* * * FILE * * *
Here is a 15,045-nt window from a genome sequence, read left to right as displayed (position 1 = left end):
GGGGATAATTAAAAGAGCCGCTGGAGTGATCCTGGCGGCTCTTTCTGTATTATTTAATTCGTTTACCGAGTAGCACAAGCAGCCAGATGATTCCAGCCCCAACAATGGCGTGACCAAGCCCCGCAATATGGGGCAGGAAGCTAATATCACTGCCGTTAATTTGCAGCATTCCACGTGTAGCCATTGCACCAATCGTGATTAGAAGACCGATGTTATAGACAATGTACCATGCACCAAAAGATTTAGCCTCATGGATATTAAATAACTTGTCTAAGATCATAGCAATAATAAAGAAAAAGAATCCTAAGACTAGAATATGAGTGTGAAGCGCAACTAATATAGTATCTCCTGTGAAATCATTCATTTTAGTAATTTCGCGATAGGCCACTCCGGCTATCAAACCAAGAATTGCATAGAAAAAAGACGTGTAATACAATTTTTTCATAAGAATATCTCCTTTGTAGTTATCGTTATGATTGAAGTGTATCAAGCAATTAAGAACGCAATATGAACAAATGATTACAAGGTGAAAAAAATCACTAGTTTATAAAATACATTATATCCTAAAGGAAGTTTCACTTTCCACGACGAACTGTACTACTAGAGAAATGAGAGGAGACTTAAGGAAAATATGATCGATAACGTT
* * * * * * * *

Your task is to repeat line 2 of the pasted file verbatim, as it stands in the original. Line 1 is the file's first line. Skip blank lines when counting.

GGGGATAATTAAAAGAGCCGCTGGAGTGATCCTGGCGGCTCTTTCTGTATTATTTAATTCGTTTACCGAGTAGCACAAGCAGCCAGATGATTCCAGCCCCAACAATGGCGTGACCAAGCCCCGCAATATGGGGCAGGAAGCTAATATCACTGCCGTTAATTTGCAGCATTCCACGTGTAGCCATTGCACCAATCGTGATTAGAAGACCGATGTTATAGACAATGTACCATGCACCAAAAGATTTAGCCTCATGGATATTAAATAACTTGTCTAAGATCATAGCAATAATAAAGAAAAAGAATCCTAAGACTAGAATATGAGTGTGAAGCGCAACTAATATAGTATCTCCTGTGAAATCATTCATTTTAGTAATTTCGCGATAGGCCACTCCGGCTATCAAACCAAGAATTGCATAGAAAAAAGACGTGTAATACAATTTTTTCATAAGAATATCTCCTTTGTAGTTATCGTTATGATTGAAGTGTATCAAGCAATTAAGAACGCAATATGAACAAATGATTACAAGGTGAAAAAAATCACTAGTTTATAAAATACATTATATCCTAAAGGAAGTTTCACTTTCCACGACGAACTGTACTACTAGAGAAATGAGAGGAGACTTAAGGAAAATATGATCGATAACGTT